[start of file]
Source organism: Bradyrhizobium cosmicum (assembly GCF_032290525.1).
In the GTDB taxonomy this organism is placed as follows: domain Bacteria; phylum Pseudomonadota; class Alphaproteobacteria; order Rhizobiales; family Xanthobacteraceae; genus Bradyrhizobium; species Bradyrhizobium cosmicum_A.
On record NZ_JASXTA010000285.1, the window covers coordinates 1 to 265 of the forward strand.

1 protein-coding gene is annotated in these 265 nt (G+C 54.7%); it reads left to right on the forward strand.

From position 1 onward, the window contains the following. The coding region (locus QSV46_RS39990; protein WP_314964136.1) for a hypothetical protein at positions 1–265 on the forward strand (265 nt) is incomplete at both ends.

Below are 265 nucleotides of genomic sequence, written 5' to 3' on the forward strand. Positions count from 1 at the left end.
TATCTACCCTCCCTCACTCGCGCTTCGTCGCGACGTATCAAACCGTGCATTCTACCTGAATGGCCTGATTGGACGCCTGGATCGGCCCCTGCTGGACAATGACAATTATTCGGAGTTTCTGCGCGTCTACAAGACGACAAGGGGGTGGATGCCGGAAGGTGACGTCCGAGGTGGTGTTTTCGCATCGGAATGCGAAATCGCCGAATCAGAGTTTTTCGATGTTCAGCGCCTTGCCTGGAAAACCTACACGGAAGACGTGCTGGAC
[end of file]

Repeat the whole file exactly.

Source organism: Bradyrhizobium cosmicum (assembly GCF_032290525.1).
In the GTDB taxonomy this organism is placed as follows: domain Bacteria; phylum Pseudomonadota; class Alphaproteobacteria; order Rhizobiales; family Xanthobacteraceae; genus Bradyrhizobium; species Bradyrhizobium cosmicum_A.
On record NZ_JASXTA010000285.1, the window covers coordinates 1 to 265 of the forward strand.

1 protein-coding gene is annotated in these 265 nt (G+C 54.7%); it reads left to right on the forward strand.

From position 1 onward, the window contains the following. The coding region (locus QSV46_RS39990; protein WP_314964136.1) for a hypothetical protein at positions 1–265 on the forward strand (265 nt) is incomplete at both ends.

Below are 265 nucleotides of genomic sequence, written 5' to 3' on the forward strand. Positions count from 1 at the left end.
TATCTACCCTCCCTCACTCGCGCTTCGTCGCGACGTATCAAACCGTGCATTCTACCTGAATGGCCTGATTGGACGCCTGGATCGGCCCCTGCTGGACAATGACAATTATTCGGAGTTTCTGCGCGTCTACAAGACGACAAGGGGGTGGATGCCGGAAGGTGACGTCCGAGGTGGTGTTTTCGCATCGGAATGCGAAATCGCCGAATCAGAGTTTTTCGATGTTCAGCGCCTTGCCTGGAAAACCTACACGGAAGACGTGCTGGAC